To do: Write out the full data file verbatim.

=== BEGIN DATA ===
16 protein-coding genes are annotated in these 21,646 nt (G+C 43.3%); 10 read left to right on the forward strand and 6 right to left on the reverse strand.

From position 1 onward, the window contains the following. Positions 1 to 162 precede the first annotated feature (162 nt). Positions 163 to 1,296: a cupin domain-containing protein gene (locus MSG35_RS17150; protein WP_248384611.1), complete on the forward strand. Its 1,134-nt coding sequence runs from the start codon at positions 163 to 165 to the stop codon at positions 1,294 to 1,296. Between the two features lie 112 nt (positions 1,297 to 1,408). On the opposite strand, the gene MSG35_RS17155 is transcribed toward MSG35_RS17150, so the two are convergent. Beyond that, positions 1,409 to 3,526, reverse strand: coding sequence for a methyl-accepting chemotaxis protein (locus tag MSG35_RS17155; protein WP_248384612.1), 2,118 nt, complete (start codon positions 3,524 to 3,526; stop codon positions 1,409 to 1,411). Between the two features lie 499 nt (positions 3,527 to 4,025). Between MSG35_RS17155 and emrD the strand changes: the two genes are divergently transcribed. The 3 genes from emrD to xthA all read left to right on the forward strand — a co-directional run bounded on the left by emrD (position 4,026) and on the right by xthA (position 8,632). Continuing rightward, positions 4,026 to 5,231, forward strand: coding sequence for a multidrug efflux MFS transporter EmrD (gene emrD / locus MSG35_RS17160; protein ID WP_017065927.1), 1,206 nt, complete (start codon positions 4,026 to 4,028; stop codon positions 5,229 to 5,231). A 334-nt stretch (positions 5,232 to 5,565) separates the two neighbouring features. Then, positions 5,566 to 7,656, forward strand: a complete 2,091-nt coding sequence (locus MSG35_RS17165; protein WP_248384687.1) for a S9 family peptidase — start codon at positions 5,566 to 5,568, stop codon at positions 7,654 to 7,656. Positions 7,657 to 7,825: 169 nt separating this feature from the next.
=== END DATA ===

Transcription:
16 protein-coding genes are annotated in these 21,646 nt (G+C 43.3%); 10 read left to right on the forward strand and 6 right to left on the reverse strand.

From position 1 onward, the window contains the following. Positions 1 to 162 precede the first annotated feature (162 nt). Positions 163 to 1,296: a cupin domain-containing protein gene (locus MSG35_RS17150; protein WP_248384611.1), complete on the forward strand. Its 1,134-nt coding sequence runs from the start codon at positions 163 to 165 to the stop codon at positions 1,294 to 1,296. Between the two features lie 112 nt (positions 1,297 to 1,408). On the opposite strand, the gene MSG35_RS17155 is transcribed toward MSG35_RS17150, so the two are convergent. Beyond that, positions 1,409 to 3,526, reverse strand: coding sequence for a methyl-accepting chemotaxis protein (locus tag MSG35_RS17155; protein WP_248384612.1), 2,118 nt, complete (start codon positions 3,524 to 3,526; stop codon positions 1,409 to 1,411). Between the two features lie 499 nt (positions 3,527 to 4,025). Between MSG35_RS17155 and emrD the strand changes: the two genes are divergently transcribed. The 3 genes from emrD to xthA all read left to right on the forward strand — a co-directional run bounded on the left by emrD (position 4,026) and on the right by xthA (position 8,632). Continuing rightward, positions 4,026 to 5,231, forward strand: coding sequence for a multidrug efflux MFS transporter EmrD (gene emrD / locus MSG35_RS17160; protein ID WP_017065927.1), 1,206 nt, complete (start codon positions 4,026 to 4,028; stop codon positions 5,229 to 5,231). A 334-nt stretch (positions 5,232 to 5,565) separates the two neighbouring features. Then, positions 5,566 to 7,656, forward strand: a complete 2,091-nt coding sequence (locus MSG35_RS17165; protein WP_248384687.1) for a S9 family peptidase — start codon at positions 5,566 to 5,568, stop codon at positions 7,654 to 7,656. Positions 7,657 to 7,825: 169 nt separating this feature from the next.